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Diamond Mine
King Creosote & Jon Hopkins Diamond Mine

Released 25 March 2011
Producer Jon Hopkins
Label Double Six
Length 32:08
Genre Folk, ambient, electronic
Website

www.kingcreosote.com
www.jonhopkins.co.uk
82

Ordinarily an album recorded over seven years would sound disjointed and come at things from many areas however this is not the case with the long gestated collaboration between Fife singer-songwriter King Creosote and ambient producer Jon Hopkins. Diamond Mine is a cohesive and timeless collection of original folk melodies and subtle field recording abstractions.

Described by the vocalist/lyricist Creosote AKA Kenny Anderson as a ‘soundtrack to a romanticised version of a life lived in a Scottish coastal village’, the album has an outer worldly beauty and fragility rarely found these days. The only comparison that springs to mind is another celebrated collaboration from some years ago, Beth Gibbons’ wonderfully haunting album with Rustin Man, Out Of Season.

Field recordings or layers of ambience lift the tracks to a different level. The opening piece is 'First Watch', where the beautiful lilt of people at a stall or a shop provides a backing for the minimalist piano. A scene is set, an atmosphere created by the arrangements and atmospherics of one time Brian Eno associate Hopkins. A mournful yet ambient drone is cast upon the instrumental track.

An almost organic evolution takes place as the track moves seemingly into the first acoustic guitar and vocal part of the album, 'John Taylor’s Month Away' where King Creosote comes into his own. His voice and nuances hint at an almost archaic nature. He sings in provincial and exacting tones like the Scottish surrealist poet Ivor Cutler without giving way to the latter’s playful anarchy. The song itself is firmly rooted in place and story where the accordion and strum compliments the lyrical content of fishermen’s dreams and thoughts away at sea. Hopkins electro/ambient background adds a depth of harmonics to proceedings with the treated backing vocals and synth. This embeds the track with glacial sheen like the ghostly voices on Apollo: Atmospheres and Soundtracks by Eno himself.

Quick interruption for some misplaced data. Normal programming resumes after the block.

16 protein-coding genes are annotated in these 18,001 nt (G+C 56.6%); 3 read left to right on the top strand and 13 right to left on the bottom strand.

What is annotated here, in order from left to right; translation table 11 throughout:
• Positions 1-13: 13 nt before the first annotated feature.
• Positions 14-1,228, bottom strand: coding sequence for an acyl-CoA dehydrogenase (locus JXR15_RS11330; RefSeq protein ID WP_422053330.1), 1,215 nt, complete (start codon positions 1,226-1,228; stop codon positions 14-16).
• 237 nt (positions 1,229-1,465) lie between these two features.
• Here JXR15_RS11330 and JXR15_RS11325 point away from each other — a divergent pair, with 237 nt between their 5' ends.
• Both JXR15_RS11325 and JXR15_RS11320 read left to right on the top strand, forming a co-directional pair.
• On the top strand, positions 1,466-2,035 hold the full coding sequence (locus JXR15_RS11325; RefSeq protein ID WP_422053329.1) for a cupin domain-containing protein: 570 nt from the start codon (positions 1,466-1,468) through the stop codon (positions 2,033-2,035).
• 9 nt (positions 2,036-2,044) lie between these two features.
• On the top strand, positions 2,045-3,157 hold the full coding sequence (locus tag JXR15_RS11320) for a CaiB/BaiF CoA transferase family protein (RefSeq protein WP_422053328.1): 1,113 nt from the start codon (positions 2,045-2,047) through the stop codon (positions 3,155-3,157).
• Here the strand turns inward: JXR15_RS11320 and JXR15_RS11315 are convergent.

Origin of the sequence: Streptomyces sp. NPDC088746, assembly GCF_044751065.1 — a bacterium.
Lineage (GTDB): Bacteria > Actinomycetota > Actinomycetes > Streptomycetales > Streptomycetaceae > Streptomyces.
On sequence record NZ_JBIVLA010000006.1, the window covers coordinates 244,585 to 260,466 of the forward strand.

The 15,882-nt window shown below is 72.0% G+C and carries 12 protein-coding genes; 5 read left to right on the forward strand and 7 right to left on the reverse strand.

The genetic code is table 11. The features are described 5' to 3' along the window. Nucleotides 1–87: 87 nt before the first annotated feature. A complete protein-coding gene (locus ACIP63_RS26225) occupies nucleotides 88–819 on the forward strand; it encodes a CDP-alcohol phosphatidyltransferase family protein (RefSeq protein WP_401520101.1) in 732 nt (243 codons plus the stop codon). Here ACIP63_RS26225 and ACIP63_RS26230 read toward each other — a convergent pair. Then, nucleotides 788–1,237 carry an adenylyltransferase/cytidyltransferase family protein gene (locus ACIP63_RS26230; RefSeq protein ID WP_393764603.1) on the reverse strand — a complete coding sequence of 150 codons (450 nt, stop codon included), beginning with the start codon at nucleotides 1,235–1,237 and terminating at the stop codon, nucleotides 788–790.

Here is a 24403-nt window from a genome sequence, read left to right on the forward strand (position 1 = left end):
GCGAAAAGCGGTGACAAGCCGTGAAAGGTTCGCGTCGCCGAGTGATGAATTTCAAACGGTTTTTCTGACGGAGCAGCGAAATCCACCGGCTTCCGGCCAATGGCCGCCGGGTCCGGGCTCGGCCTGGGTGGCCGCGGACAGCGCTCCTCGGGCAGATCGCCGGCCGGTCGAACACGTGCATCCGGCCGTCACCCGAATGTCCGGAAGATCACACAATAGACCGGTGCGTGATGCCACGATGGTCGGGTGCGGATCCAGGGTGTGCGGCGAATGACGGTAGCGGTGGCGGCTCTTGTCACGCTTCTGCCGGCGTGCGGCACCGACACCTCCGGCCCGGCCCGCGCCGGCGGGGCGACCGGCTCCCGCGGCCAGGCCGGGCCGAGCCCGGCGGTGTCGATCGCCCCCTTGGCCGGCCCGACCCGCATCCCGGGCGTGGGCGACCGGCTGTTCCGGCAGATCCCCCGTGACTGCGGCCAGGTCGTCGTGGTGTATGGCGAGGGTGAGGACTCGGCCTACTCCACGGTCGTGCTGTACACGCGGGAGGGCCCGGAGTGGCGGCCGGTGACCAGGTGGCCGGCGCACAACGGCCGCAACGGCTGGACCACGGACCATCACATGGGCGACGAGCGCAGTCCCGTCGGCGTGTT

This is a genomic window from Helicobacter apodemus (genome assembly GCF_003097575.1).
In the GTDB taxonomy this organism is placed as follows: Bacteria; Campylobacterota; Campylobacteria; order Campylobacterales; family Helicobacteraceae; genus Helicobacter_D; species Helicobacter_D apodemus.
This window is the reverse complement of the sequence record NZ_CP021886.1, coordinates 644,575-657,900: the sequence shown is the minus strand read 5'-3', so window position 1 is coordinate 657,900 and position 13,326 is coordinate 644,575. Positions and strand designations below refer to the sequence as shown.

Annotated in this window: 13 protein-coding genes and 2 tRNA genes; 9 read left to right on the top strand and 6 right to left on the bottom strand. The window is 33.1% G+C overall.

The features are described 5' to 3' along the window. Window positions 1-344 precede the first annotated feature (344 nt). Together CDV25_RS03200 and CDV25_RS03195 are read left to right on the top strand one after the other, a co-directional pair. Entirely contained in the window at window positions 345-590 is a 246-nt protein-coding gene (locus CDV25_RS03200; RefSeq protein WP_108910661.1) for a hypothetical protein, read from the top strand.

More melancholic piano and atmospherics are to follow on 'Bats In The Attic'. The soaring harmonics are a treat as another folk isolationist Bon Iver is evoked in the fragile and sad melodies.

"And it’s such a waste of all that we have"

The ambience of a cave or possibly the sonar waves of bats are heard buried in the mix which really adds to the echoed production style of the number.

'Running On Fumes' is another evocative track, a look at a failing relationship with quietly devastating vocals and acoustic guitar. As the singing hits a peak, the crisp and polyphonic backing vocals comes to the fore. Hopkins burgeoning soundtrack career shows its benefits as he introduces fire crackle at the start and muffled voices near the end to excellent effect. It creates an atmosphere of immediacy and demonstrates why he is emerging so strongly onto the film score scene.

'Bubble' may not be up to the same standard as the previous tracks but it does showcase Hopkins' ability to create angelic synthesizer music that reaches for the heavens. Maybe this expertise is a reason for his recent work with David Lynch as it does put you in mind of the stirring scores of Angelo Badalamenti. Also Hopkins’ subtle use of buried percussion in the pitter patter blip and glitches are barely audible but are intrinsic and would be missed if taken out.

The penultimate track 'Your Own Self' is another brilliant harmony over an emotive piano and violin embossed number. A cavernous synth underscores the force and yearning of the vocals. The violin permeates to the surface near the end to create a sad defiance befitting the soured pleadings of the singer.

The closer demonstrates Creosote’s falsetto who pitches it like some lost island voice from centuries past. Its distant tones are at once unfamiliar and yet warm and beguiling in their delivery. It is a haunting and uplifting refrain to a strange and beautiful album.

"Your young voice that’s keeping me holding on to my dull life"

The only drawback to the collection is that Creosote’s voice can become prosaic on the one hand and is overly ambitious on the other. Its fragility is a double edged sword; it can have a genuine hurt innocence to it but it can also be quite weak in the musical sense. But this is just nit picking as overall it is rare to find a modern folk collection with such guile and ambition without losing the essence of where it is coming from. Diamond Mine may be slight but it is a ghostly and atmospheric minor gem of an album.

- Tim Gannon